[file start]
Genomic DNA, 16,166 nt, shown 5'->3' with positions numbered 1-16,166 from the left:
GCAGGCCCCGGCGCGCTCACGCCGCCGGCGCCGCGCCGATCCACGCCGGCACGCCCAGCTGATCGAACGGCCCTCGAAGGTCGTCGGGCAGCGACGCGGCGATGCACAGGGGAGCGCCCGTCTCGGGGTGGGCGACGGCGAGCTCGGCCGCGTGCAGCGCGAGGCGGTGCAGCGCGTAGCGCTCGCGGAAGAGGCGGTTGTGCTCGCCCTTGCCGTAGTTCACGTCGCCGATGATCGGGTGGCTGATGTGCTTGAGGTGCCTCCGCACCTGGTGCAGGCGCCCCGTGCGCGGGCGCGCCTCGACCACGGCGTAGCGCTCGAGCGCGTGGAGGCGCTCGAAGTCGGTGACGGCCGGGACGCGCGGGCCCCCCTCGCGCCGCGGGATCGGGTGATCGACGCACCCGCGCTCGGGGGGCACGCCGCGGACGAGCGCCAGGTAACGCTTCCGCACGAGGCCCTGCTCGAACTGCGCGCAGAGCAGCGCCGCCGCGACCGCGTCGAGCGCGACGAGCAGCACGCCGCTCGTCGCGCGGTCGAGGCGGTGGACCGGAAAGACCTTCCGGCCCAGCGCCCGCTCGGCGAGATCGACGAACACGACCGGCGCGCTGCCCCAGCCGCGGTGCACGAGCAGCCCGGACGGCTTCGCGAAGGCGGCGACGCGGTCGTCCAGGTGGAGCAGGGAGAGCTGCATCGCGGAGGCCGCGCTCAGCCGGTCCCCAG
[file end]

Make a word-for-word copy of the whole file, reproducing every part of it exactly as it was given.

Genomic DNA, 16,166 nt, shown 5'->3' with positions numbered 1-16,166 from the left:
GCAGGCCCCGGCGCGCTCACGCCGCCGGCGCCGCGCCGATCCACGCCGGCACGCCCAGCTGATCGAACGGCCCTCGAAGGTCGTCGGGCAGCGACGCGGCGATGCACAGGGGAGCGCCCGTCTCGGGGTGGGCGACGGCGAGCTCGGCCGCGTGCAGCGCGAGGCGGTGCAGCGCGTAGCGCTCGCGGAAGAGGCGGTTGTGCTCGCCCTTGCCGTAGTTCACGTCGCCGATGATCGGGTGGCTGATGTGCTTGAGGTGCCTCCGCACCTGGTGCAGGCGCCCCGTGCGCGGGCGCGCCTCGACCACGGCGTAGCGCTCGAGCGCGTGGAGGCGCTCGAAGTCGGTGACGGCCGGGACGCGCGGGCCCCCCTCGCGCCGCGGGATCGGGTGATCGACGCACCCGCGCTCGGGGGGCACGCCGCGGACGAGCGCCAGGTAACGCTTCCGCACGAGGCCCTGCTCGAACTGCGCGCAGAGCAGCGCCGCCGCGACCGCGTCGAGCGCGACGAGCAGCACGCCGCTCGTCGCGCGGTCGAGGCGGTGGACCGGAAAGACCTTCCGGCCCAGCGCCCGCTCGGCGAGATCGACGAACACGACCGGCGCGCTGCCCCAGCCGCGGTGCACGAGCAGCCCGGACGGCTTCGCGAAGGCGGCGACGCGGTCGTCCAGGTGGAGCAGGGAGAGCTGCATCGCGGAGGCCGCGCTCAGCCGGTCCCCAG